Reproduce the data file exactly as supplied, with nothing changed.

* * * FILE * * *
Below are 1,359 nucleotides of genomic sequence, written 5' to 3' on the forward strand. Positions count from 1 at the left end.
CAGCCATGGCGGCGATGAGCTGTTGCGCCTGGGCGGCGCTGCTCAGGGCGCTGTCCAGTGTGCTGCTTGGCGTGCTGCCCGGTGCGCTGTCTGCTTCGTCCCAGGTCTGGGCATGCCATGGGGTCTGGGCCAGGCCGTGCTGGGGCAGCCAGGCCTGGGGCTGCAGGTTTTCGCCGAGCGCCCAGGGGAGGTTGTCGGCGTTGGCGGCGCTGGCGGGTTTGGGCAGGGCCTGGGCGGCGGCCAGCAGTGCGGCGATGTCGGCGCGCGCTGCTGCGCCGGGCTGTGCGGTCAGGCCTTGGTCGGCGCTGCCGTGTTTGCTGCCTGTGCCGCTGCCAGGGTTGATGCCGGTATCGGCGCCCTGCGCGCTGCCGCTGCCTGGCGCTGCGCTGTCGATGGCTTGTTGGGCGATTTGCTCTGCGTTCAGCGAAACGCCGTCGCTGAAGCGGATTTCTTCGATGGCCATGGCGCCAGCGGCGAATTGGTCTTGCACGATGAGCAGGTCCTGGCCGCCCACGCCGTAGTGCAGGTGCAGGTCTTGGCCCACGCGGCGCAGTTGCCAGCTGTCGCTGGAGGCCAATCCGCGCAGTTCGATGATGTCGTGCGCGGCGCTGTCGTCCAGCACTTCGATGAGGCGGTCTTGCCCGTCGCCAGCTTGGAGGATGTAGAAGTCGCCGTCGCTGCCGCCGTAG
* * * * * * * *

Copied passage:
Below are 1,359 nucleotides of genomic sequence, written 5' to 3' on the forward strand. Positions count from 1 at the left end.
CAGCCATGGCGGCGATGAGCTGTTGCGCCTGGGCGGCGCTGCTCAGGGCGCTGTCCAGTGTGCTGCTTGGCGTGCTGCCCGGTGCGCTGTCTGCTTCGTCCCAGGTCTGGGCATGCCATGGGGTCTGGGCCAGGCCGTGCTGGGGCAGCCAGGCCTGGGGCTGCAGGTTTTCGCCGAGCGCCCAGGGGAGGTTGTCGGCGTTGGCGGCGCTGGCGGGTTTGGGCAGGGCCTGGGCGGCGGCCAGCAGTGCGGCGATGTCGGCGCGCGCTGCTGCGCCGGGCTGTGCGGTCAGGCCTTGGTCGGCGCTGCCGTGTTTGCTGCCTGTGCCGCTGCCAGGGTTGATGCCGGTATCGGCGCCCTGCGCGCTGCCGCTGCCTGGCGCTGCGCTGTCGATGGCTTGTTGGGCGATTTGCTCTGCGTTCAGCGAAACGCCGTCGCTGAAGCGGATTTCTTCGATGGCCATGGCGCCAGCGGCGAATTGGTCTTGCACGATGAGCAGGTCCTGGCCGCCCACGCCGTAGTGCAGGTGCAGGTCTTGGCCCACGCGGCGCAGTTGCCAGCTGTCGCTGGAGGCCAATCCGCGCAGTTCGATGATGTCGTGCGCGGCGCTGTCGTCCAGCACTTCGATGAGGCGGTCTTGCCCGTCGCCAGCTTGGAGGATGTAGAAGTCGCCGTCGCTGCCGCCGTAG